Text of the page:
Virtual events move beyond the booth
Virtual events now offer digital environments with more interaction, variety
By Charlotte Woolard
Virtual event strategy has grown to encompass much more than branded booths that populate online exhibition halls. Media companies are learning to craft a diverse array of digital environments, from educational centers to tours of model homes.
“We're really seeing a shift,” said Kate Spellman, president of UBM Studios, which leverages virtual technology for United Business Media brands and clients. All 32 online events that the company developed in 2009 were trade shows. This year, UBM will produce more than 200 virtual environments, including trade show companion models, career fairs and investor briefing centers.
The shift is not just a cosmetic one. Media companies are learning to leverage virtual tools that build community and facilitate conversation, giving sponsors the opportunity not only to meet new prospects but also to strengthen existing relationships.
“It has been a year of learning,” Spellman said. “A year ago, it was all about the technology. It's becoming about content and community. It's about engagement rather than the lead. How do you get the customer engaged and nurture that relationship along?”
Ziff Davis Enterprise moved in 2010 to increase investment in its virtual portfolio, bringing digital events pioneer Elliot Markowitz back on board. The company introduced an interactive online learning center (called Digital University) and has grown its events calendar from one to nine online events per month.
Markowitz's strategy centers on the development of quality content. “The overall objective is to provide editorial services that drive value,” said the senior VP-director of editorial content. “We bring in third-party experts and focus on pressing trends.”
Ziff Davis' online environments employ only the virtual bells and whistles that are relevant to goals, he said. Tools that facilitate communication provide the most value, and event producers actively seed conversation.
The company is focused on building an overarching strategy that integrates virtual offerings with face-to-face events, mobile sites, white papers and other editorial components, Markowitz said. “Everyone talks about an integrated offering, but the fact is that it's usually siloed. At Ziff Davis, the focus is to integrate all of that together so we can pull the thread through it. That's where it's going to grow.”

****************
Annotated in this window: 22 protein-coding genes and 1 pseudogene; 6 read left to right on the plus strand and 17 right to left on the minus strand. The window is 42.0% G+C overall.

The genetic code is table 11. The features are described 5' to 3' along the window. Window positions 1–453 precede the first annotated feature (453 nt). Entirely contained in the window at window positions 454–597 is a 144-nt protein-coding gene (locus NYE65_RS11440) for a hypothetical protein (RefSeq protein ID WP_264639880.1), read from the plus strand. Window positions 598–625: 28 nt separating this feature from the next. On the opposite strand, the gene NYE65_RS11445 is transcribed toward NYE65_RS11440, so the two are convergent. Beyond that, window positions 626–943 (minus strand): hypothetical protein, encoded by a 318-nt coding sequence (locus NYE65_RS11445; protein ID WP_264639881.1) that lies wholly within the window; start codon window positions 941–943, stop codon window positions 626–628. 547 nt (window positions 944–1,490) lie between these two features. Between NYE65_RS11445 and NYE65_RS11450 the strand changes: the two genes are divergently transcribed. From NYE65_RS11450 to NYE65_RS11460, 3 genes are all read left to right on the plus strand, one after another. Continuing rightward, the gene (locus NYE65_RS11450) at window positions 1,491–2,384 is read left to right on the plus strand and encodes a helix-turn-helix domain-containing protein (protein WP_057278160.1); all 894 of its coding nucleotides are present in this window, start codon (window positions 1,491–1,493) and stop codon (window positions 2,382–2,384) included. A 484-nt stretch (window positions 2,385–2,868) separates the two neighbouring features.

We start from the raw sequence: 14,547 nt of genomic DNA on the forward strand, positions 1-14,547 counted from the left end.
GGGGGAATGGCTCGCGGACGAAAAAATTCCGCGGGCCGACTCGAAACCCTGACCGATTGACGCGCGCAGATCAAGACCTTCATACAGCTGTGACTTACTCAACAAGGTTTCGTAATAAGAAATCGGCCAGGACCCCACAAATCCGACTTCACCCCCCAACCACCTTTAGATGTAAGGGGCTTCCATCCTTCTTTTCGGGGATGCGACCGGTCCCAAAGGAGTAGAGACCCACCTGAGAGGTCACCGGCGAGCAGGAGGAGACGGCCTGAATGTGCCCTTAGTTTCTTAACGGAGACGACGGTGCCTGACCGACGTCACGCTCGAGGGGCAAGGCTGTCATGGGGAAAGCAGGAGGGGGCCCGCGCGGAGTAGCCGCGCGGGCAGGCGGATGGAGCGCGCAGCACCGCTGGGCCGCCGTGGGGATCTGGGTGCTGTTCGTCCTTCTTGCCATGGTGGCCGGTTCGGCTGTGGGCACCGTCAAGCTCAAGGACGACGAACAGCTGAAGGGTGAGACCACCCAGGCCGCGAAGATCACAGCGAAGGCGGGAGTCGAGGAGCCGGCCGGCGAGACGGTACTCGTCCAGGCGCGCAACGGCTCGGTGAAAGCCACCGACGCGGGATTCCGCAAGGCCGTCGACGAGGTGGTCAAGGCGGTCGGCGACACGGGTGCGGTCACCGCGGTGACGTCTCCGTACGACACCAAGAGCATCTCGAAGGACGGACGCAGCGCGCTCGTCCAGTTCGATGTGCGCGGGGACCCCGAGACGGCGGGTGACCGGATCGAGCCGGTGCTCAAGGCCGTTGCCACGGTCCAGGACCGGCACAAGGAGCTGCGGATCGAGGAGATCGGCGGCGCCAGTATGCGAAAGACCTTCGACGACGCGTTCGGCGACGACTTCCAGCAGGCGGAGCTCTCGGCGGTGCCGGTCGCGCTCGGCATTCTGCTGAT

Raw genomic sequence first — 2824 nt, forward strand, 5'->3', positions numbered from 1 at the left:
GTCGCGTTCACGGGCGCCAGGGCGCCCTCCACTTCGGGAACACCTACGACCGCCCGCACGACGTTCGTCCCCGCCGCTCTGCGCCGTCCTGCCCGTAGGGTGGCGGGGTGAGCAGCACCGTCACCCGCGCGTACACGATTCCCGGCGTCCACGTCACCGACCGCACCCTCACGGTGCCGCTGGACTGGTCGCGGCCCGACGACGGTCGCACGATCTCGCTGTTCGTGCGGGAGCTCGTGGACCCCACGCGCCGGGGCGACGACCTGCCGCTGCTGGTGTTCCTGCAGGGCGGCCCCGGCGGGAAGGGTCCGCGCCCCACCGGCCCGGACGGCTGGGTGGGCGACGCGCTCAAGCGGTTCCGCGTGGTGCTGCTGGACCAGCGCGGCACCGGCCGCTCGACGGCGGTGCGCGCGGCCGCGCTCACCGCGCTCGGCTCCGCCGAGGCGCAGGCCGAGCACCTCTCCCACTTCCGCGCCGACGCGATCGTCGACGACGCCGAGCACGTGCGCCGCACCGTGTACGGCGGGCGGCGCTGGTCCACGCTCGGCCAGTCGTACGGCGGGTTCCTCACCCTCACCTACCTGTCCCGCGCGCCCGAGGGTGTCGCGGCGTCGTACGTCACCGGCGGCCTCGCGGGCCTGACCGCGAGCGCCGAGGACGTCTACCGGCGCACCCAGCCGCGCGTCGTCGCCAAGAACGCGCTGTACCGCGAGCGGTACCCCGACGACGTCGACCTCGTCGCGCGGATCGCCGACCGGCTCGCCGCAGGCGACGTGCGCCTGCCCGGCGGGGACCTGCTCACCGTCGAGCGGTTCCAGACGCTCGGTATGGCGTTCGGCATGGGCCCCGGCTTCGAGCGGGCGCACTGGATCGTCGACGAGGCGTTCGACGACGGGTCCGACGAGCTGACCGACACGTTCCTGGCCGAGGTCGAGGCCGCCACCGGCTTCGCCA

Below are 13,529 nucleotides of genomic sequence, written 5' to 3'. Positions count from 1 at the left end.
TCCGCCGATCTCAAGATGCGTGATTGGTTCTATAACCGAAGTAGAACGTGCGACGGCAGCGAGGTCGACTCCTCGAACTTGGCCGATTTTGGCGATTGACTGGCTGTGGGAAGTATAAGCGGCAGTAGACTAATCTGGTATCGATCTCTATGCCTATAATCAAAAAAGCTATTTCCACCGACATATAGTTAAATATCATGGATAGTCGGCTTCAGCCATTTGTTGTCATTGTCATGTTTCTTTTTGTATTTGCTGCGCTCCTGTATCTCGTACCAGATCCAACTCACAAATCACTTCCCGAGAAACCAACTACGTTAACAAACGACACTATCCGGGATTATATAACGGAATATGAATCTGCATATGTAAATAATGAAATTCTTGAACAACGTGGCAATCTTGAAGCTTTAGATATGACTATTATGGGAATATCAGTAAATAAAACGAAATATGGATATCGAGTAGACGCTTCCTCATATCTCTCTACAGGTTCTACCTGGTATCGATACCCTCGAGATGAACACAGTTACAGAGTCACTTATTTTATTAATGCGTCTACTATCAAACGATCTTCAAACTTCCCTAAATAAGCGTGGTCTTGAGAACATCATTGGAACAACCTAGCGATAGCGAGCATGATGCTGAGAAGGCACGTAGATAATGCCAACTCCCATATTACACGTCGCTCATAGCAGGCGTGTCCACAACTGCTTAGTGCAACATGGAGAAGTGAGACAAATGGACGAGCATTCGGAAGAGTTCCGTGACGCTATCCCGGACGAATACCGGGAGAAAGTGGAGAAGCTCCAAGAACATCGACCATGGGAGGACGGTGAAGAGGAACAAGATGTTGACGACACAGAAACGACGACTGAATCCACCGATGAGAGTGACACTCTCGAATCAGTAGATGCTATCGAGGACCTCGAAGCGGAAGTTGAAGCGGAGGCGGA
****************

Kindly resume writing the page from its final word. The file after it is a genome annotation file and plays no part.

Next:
New virtual extensions
Hanley Wood also is focusing on integration, said Rick Strachan, group president of the residential remodeling division. A virtual show home featuring remodeling projects for the baby boomer market will be tied into the company's existing webinar and virtual university offerings, as well as face-to-face events in the vertical. “We think it will maintain [currency] for at least a couple of years as we add educational material to it,” Strachan said.
The virtual show home, slated to debut next July, offers a marketing extension on several fronts. While residential construction shows in the Hanley Wood portfolio have featured physical show homes in the past, events in the remodeling niche have not had the attendee heft to support the endeavor. “It's a new resource for trade professionals that adds value for exhibitors,” Strachan said. “We also feel an educational effort needs to be done on the consumer side.”
Hanley Wood will promote the model home in a special print issue of its flagship Remodeling and at its Remodeling Show. The company will work with a consumer partner that will point its audience to the Hanley Wood site.
“A lot of emphasis has been placed on virtual trade shows,” Strachan said. “This is a very different opportunity.”
Virtual offerings will continue to diversify as companies look for new revenues, said Deborah Greif, managing director at bXb Online, a marketing company that focuses on developing digital extensions of face-to-face experiences. “These are investment opportunities,” she said.
Demand for feature-rich environments has grown as organizers, sponsors and audiences become more comfortable with virtual technology.
“You've got to continue to innovate,” said Rich Erb, managing director-Robotics Trends at EH Publishing. His division hosts a perpetual virtual environment with quarterly live events. “Events need to be more collaborative, more social—and provide interaction to make attendees feel closer to the individuals they want to meet.”
That does not necessarily mean that virtual events need to incorporate the most sophisticated tools available, he said. Organizers need to weigh the benefits of collaborative tools such as telepresence against increased production costs.
BNP Media, for example, has made team interactivity a focus of its marketing push, but the company is only beginning to look at video chat. Event communication relies instead on the combination of a simple instant-messaging tool, Twitter hashtags and share features linked to social media sites, said Sarah Gorajek, online events manager.
The most essential ingredient is staff support. “During the show, it's all hands on deck driving interaction,” she said. The company, which launched its first virtual event last year using the ON24 platform, currently produces six virtual and more than 20 physical events. “One of our big focuses next year is going to be hybrid,” she said.